AIRAH and the International Building Performance Simulation Association (IBPSA) are proudly hosting a joint Building Simulation Conference in Melbourne, running from November 15–16, 2017.
AIRAH CEO Tony Gleeson, M.AIRAH, says the conference is a worthy addition to the Institute’s suite of events.
“Building Simulation 2017 will provide a unique forum for the exchange of ideas and information between simulation researchers, simulation developers, building designers, and government legislators,” Gleeson says. “It will explore how simulation is helping to improve building performance, and will be an excellent opportunity to keep up to date with the latest innovations in the field of simulation and the energy performance of buildings.”
Call for abstracts
The conference will be a blend of academic and industry technical papers and posters on the latest in building simulation. The conference committee is now calling for abstracts on an array of subjects, including but not limited to:
Building energy simulation: teaching, practice, research, insights
Lighting and daylighting simulation: teaching, practice, research, insights
Application of computational fluid dynamics in buildings
Uncertainty, validation and risk management
Calibration of models for deep retrofits
Model-based control and controls design tools
Building information modelling and import from CAD
Thermal comfort modelling
Building regulation and policy
Urban scale modelling.
Abstract submission process
Abstracts are sought for peer-reviewed papers to be presented at the conference. The conference committee encourages the submission of abstracts of papers on any aspect of building-related performance modelling and associated software techniques.
Abstract submissions must not exceed 300 words and should also include a separate 100-word author biography and high-resolution author photo. Abstracts should be sent to firstname.lastname@example.org by Friday, February 17, 2017.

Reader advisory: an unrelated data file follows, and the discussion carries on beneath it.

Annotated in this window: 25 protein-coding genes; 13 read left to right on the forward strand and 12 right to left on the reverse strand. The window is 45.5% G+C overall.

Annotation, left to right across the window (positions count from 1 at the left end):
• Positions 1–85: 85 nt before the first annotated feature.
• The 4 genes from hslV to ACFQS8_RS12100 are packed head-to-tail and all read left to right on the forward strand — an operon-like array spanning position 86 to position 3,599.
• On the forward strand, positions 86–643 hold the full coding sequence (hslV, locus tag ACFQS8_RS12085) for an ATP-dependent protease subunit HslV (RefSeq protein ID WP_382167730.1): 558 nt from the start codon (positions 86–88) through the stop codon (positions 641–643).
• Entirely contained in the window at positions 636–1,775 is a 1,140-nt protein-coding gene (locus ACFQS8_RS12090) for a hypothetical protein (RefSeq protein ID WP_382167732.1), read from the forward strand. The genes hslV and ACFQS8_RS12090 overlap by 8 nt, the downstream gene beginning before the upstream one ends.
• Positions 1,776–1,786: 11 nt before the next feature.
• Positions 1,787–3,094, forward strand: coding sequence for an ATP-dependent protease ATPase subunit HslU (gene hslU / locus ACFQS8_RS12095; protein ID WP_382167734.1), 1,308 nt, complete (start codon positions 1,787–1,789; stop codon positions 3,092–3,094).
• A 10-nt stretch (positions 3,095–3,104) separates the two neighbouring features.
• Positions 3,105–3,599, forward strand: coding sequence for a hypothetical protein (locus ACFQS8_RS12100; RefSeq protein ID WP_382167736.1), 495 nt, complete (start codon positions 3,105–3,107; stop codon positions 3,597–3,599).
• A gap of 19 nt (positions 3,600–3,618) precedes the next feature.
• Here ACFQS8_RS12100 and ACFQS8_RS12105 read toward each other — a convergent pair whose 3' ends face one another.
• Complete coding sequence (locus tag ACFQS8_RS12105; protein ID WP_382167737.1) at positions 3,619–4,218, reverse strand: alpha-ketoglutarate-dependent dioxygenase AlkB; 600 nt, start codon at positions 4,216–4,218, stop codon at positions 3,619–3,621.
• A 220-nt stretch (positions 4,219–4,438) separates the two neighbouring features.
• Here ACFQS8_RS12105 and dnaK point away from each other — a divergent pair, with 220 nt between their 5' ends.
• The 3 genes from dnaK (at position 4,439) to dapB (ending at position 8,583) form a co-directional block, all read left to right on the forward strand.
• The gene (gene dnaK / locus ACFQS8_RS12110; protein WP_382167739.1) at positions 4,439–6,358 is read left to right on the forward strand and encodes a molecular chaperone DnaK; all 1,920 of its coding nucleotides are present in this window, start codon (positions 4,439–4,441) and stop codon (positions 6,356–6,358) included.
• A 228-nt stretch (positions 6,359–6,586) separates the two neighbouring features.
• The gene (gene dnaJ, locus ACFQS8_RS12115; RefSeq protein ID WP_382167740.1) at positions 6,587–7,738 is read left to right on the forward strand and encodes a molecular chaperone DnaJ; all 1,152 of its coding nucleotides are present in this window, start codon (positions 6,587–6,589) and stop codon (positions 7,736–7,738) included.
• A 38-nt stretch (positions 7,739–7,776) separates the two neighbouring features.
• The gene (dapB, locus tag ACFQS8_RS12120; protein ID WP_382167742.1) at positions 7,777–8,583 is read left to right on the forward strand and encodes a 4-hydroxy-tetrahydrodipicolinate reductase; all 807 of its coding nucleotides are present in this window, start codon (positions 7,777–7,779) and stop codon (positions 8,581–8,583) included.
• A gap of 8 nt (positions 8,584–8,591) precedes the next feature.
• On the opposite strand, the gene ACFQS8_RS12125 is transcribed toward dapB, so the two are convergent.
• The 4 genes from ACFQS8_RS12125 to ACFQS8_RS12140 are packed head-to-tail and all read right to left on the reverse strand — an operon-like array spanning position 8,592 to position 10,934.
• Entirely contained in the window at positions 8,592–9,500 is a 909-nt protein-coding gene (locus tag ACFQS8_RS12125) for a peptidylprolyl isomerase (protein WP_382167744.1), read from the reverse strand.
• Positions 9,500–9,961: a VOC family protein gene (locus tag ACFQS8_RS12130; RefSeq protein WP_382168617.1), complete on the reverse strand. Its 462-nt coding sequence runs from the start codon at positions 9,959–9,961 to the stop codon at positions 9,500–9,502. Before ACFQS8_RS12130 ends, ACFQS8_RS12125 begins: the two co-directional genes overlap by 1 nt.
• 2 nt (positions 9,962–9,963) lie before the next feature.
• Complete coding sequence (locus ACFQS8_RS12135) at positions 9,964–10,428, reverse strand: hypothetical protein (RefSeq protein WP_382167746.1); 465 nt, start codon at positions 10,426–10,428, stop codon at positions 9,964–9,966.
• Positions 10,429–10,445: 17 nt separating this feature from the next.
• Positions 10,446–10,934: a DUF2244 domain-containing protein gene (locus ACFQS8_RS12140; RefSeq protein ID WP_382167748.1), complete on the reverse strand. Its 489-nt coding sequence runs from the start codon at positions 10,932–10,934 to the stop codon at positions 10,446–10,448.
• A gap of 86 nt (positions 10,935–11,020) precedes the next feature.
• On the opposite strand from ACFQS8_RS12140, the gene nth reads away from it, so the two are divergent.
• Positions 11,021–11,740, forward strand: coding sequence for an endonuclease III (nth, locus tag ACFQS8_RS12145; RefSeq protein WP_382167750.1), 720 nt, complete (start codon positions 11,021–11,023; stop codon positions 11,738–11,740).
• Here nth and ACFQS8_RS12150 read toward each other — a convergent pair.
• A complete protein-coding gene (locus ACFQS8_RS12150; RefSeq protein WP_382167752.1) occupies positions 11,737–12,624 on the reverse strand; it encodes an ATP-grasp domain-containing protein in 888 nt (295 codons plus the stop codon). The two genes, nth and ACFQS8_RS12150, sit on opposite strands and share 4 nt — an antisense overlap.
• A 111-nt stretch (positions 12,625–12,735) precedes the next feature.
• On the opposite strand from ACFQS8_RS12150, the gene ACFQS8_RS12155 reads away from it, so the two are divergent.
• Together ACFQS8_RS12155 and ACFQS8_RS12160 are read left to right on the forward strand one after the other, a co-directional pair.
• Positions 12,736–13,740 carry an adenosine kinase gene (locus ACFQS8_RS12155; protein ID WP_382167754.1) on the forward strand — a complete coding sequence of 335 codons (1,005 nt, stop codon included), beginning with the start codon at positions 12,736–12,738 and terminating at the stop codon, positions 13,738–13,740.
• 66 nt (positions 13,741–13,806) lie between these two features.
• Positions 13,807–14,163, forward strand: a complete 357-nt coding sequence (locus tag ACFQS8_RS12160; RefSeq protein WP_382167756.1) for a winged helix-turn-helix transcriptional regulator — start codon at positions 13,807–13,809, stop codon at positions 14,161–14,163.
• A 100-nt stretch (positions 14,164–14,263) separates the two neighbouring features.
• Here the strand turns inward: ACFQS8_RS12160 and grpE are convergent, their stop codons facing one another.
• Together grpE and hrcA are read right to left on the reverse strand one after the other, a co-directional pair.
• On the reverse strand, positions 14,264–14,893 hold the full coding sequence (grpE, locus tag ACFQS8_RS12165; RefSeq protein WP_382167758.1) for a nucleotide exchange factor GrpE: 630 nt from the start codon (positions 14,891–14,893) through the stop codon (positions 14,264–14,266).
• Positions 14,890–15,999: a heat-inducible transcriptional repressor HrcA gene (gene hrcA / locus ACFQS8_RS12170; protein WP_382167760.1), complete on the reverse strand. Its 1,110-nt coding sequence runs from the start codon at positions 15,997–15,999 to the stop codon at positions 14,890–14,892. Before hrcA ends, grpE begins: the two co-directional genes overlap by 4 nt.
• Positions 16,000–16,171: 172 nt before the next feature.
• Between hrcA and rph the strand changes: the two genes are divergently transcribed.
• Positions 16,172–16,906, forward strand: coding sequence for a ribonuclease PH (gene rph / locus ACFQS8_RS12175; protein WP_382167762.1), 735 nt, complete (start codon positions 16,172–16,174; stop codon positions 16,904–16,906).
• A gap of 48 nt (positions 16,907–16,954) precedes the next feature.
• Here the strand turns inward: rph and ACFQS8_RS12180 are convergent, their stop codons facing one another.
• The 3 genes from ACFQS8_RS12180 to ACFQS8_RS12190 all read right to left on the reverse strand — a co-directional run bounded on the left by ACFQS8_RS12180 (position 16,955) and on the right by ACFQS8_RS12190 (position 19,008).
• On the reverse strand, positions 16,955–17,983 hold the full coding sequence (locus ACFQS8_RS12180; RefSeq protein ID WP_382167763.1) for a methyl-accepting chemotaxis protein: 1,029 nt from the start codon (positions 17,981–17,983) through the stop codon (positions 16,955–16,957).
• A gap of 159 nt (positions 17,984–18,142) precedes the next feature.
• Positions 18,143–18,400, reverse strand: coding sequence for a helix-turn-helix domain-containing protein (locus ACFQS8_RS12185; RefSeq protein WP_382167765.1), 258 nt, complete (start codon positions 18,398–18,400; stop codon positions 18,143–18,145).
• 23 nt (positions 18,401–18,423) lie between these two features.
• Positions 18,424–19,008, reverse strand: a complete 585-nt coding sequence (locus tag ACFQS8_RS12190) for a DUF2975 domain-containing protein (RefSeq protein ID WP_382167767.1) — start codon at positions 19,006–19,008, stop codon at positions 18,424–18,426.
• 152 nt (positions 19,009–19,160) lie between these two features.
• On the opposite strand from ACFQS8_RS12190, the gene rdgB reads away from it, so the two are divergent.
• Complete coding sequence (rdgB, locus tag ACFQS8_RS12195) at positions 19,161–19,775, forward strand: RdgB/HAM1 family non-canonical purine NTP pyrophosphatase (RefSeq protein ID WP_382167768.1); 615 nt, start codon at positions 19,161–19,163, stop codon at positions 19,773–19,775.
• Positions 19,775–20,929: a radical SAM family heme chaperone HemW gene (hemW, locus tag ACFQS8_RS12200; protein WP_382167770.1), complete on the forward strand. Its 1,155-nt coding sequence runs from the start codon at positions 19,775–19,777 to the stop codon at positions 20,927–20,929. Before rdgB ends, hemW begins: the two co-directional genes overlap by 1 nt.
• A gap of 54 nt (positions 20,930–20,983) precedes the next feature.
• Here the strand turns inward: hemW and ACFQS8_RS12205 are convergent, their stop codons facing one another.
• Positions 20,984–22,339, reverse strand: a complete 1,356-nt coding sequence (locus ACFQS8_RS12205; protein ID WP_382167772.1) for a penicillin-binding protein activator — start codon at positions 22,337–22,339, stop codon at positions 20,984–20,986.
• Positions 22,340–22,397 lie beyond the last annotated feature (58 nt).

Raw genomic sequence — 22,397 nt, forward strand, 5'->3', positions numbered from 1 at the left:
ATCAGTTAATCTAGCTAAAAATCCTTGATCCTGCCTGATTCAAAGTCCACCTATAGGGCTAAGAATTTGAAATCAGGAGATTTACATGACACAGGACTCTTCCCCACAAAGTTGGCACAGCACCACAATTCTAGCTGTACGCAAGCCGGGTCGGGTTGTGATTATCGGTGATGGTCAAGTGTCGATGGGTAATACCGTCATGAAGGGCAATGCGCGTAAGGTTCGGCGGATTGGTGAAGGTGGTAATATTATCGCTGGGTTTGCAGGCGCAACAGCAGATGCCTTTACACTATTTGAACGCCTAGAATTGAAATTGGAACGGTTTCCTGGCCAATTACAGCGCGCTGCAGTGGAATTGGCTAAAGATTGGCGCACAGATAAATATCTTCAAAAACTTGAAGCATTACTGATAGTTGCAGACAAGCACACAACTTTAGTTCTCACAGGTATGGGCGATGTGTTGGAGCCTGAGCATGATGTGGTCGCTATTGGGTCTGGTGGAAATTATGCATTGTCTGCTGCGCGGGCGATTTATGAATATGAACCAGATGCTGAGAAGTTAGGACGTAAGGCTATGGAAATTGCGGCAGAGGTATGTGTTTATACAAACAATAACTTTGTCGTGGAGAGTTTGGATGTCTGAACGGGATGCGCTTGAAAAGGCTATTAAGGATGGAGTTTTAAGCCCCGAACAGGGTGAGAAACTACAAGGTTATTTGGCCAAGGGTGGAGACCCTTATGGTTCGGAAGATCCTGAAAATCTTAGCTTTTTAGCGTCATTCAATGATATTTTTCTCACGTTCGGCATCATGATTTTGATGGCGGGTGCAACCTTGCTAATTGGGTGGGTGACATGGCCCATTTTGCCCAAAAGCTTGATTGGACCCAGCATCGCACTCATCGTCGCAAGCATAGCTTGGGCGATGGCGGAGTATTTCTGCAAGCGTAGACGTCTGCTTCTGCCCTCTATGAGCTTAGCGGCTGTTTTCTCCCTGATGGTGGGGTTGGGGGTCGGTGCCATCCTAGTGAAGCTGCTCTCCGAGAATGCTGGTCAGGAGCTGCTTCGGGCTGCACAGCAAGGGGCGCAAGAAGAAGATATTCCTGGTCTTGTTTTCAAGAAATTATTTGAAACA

Abstracts will be judged primarily on scientific soundness of the applied methods and the degree to which the contribution advances the state of the art.
Authors of accepted abstracts must submit a technical paper that will be double-blind reviewed in separate academic and industry streams.
Call for Presentation/Session Proposals — Due December 15, 2016
An exciting new feature of the Building Simulation conference is the opportunity to present alternative sessions that complement the traditional peer-reviewed paper sessions. These new sessions provide opportunities for practitioners to report on their work, for researchers to present more timely results, and for all participants to engage in discussions about the building modeling field. Creativity in content and format is encouraged; examples include team case studies, debates, forums, and mini workshops.
Building Simulation 2017 will take place in San Francisco, California, on August 7 – 9, 2017. This is the 15th biennial conference of the International Building Performance Simulation Association (IBPSA). For submission details and conference information: http://buildingsimulation2017.org/instructions.html.
Pre-Proposal Submissions Due: December 15, 2016
Abstract acceptances for peer-reviewed papers were announcend on October 19,2016 and no additional abstracts are being accepted for consideration.
The mission of IBPSA is to advance and promote the science of building simulation in order to improve the design, construction, operation, and maintenance of new and existing buildings and urban developments. The U. S. regional affiliate, IBPSA-USA, is the host of Building Simulation 2017. More information is found at www.ibpsa.org and www.ibpsa.us.
Sydney 13 October 2016, 5.00pm (5.30pm start) – 8pm
Guest Speakers and Presentations HVAC Design & Performance – A Modern Approach, PC Thomas, Team Catalyst Occupant Behaviours in Australian Residences, Jungsoo Kim, University of Sydney
Aim High: Using the NABERS Commitment Agreement to target efficient operation in new hotels, shopping centres and data centres
Erica Kenna, Energy Action
When it comes to making buildings more efficient, the big end of town is doing well. Some of the bigger buildings in Australia are amongst the world’s best performers. But what about the buildings that are not too big and not too small?